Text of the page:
MANY ARE READILY OBVIOUS IN THEIR USAGE, while others might benefit from some elaboration as to how I use them. Here are some ways I incorporate the less obvious ones:
*Limón, limonero, damas primero- If I have a mixed set of kiddos, boys and girls, who are receiving something (such as birthday pencils), I always say this refrán before passing out whatever it is.
*Silencio es oro- Seems obvious enough, right? We often have 'moments of silence' when kiddos are doing an activity in their folder, and if they start chatting away, I will remind them it's silent time and say 'Silencio es oro, niños.
*Sobre gustos no hay nada escrito- I say this regularly when we are using 'me gusta, me gusta mucho,' etc. We all have our own tastes, don't we?
*Buñolero, ¡haz tus buñuelos!- When kiddos are doing too much tattling or can't stop getting in someone else's business, I say this. A variation on this is 'Zapatero, ¡haz tus zapatos!
*¡Caracoles!- I picked this up from a Colombian friend many years ago- when playing a game it's like saying 'Shucks!' or 'Rats!.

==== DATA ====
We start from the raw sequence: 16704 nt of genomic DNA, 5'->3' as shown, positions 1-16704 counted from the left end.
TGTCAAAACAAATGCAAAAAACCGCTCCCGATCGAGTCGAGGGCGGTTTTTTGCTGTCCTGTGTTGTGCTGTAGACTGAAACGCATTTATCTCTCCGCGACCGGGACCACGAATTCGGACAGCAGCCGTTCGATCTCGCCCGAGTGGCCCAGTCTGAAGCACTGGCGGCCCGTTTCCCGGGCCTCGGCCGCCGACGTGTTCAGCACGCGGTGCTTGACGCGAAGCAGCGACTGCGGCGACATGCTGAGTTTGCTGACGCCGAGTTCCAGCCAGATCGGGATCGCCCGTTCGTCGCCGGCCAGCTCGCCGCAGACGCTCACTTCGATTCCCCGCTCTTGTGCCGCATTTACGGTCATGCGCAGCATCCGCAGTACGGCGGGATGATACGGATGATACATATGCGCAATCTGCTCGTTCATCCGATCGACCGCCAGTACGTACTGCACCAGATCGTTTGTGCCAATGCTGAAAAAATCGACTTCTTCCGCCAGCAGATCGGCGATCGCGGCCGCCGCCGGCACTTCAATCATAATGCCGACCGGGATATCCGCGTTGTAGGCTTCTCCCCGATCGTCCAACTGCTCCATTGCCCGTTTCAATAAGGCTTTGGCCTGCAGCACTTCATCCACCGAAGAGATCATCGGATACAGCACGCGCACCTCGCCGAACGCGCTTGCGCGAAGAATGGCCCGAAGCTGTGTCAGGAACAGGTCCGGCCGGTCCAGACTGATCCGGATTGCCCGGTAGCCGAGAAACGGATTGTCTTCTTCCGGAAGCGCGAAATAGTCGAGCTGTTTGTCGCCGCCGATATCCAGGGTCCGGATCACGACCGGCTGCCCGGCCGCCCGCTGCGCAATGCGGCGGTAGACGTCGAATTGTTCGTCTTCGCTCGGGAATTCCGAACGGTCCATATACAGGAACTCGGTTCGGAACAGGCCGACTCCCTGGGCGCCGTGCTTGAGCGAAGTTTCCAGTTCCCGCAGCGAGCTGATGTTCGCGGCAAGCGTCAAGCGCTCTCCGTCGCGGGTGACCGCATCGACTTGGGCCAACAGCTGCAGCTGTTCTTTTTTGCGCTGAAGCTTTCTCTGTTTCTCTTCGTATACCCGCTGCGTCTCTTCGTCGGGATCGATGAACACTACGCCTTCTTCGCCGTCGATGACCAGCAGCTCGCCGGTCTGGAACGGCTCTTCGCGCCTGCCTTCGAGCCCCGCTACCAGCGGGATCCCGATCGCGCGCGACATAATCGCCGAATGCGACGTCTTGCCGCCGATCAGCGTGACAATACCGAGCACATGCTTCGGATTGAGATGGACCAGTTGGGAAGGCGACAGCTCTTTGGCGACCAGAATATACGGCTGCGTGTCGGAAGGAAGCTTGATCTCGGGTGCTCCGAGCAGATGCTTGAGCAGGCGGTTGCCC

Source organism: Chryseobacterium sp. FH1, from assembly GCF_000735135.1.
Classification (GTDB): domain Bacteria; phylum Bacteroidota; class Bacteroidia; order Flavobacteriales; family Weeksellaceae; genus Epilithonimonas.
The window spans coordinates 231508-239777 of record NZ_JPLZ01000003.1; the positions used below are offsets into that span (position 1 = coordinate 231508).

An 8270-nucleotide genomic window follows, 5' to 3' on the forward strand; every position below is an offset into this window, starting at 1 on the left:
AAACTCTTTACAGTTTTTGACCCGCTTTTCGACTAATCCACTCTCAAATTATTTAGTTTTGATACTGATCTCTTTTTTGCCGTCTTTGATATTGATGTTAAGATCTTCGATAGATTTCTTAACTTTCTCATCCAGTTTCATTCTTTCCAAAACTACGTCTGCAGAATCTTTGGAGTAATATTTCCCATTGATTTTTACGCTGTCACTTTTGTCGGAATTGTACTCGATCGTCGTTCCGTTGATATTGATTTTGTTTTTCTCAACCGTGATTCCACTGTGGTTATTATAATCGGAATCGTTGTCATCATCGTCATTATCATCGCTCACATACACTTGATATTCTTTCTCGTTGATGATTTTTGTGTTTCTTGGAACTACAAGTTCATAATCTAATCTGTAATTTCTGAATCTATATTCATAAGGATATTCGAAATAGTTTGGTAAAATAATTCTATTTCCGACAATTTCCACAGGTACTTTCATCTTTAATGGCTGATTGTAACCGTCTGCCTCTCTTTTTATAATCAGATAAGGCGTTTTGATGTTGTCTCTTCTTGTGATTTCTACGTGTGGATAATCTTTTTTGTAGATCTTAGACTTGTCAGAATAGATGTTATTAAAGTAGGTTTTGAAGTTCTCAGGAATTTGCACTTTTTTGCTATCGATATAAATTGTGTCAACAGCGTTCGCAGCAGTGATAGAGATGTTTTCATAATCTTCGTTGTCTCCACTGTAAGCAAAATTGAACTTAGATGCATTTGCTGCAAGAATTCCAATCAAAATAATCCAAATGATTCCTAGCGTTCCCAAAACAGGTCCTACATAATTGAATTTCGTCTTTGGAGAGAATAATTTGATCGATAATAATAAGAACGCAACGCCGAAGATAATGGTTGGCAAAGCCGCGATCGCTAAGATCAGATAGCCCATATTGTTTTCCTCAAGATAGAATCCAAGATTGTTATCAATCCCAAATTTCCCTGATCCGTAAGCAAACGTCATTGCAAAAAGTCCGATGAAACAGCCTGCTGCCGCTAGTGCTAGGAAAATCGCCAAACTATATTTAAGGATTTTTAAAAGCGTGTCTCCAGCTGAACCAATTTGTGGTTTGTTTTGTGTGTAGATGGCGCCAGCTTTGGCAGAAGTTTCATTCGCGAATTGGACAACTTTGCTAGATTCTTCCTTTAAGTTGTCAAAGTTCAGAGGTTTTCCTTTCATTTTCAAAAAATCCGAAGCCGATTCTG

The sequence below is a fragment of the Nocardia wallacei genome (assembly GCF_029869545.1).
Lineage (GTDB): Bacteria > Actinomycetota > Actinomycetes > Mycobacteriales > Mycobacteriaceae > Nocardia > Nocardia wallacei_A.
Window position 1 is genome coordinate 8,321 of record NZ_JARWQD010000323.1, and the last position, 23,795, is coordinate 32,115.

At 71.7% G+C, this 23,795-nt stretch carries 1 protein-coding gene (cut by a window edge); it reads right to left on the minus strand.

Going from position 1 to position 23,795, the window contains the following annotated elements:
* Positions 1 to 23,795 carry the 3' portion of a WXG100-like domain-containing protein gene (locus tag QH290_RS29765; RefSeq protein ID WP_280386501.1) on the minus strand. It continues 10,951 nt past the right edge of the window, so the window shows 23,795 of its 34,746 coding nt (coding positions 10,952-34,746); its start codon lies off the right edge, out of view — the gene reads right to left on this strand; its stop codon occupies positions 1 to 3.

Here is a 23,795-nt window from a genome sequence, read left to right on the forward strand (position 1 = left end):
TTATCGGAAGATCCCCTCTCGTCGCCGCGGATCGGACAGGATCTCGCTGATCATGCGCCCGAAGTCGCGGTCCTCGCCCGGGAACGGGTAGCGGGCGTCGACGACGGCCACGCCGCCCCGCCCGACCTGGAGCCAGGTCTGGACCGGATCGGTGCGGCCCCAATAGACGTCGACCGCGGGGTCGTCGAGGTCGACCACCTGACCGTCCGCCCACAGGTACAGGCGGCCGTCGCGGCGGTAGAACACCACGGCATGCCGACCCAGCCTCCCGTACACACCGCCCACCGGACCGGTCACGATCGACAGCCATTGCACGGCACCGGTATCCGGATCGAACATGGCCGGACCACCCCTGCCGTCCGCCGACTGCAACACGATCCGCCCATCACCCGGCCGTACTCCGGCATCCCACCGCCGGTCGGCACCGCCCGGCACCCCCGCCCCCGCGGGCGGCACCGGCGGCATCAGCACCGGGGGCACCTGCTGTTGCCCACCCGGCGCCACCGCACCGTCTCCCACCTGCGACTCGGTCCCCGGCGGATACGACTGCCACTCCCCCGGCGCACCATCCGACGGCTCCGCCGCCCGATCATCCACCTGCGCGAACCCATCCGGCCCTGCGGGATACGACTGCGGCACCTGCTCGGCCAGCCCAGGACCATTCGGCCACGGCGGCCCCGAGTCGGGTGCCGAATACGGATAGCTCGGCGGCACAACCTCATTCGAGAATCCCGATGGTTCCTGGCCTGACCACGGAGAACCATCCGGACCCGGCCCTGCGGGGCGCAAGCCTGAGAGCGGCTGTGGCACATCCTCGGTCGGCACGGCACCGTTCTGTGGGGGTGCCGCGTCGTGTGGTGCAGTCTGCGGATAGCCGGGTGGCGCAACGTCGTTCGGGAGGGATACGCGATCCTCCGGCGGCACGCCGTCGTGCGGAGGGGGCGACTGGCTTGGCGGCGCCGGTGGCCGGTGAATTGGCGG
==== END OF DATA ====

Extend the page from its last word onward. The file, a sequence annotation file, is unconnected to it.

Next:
*Tres, dos, uno...¡ignición!- I use countdowns a lot in class, and this one is just fun! Typically, I use this when we are about to start an activity, such as a movement activity, game, etc. You could also say 'Tres, dos, uno...¡despeguen!
*Preparados, listo, ¡ya!- Another way to countdown, or to get the attention of students. I frequently use this as a call and response, asking '¿Preparados? and my students answer 'Listos'.
And don't forget all those fun words like 'yupi', 'wepa', 'ay ay ay', 'eso', pum, catapúm, uf, uy, grrrr, and so on which are part of common conversation and are easily picked up by kids!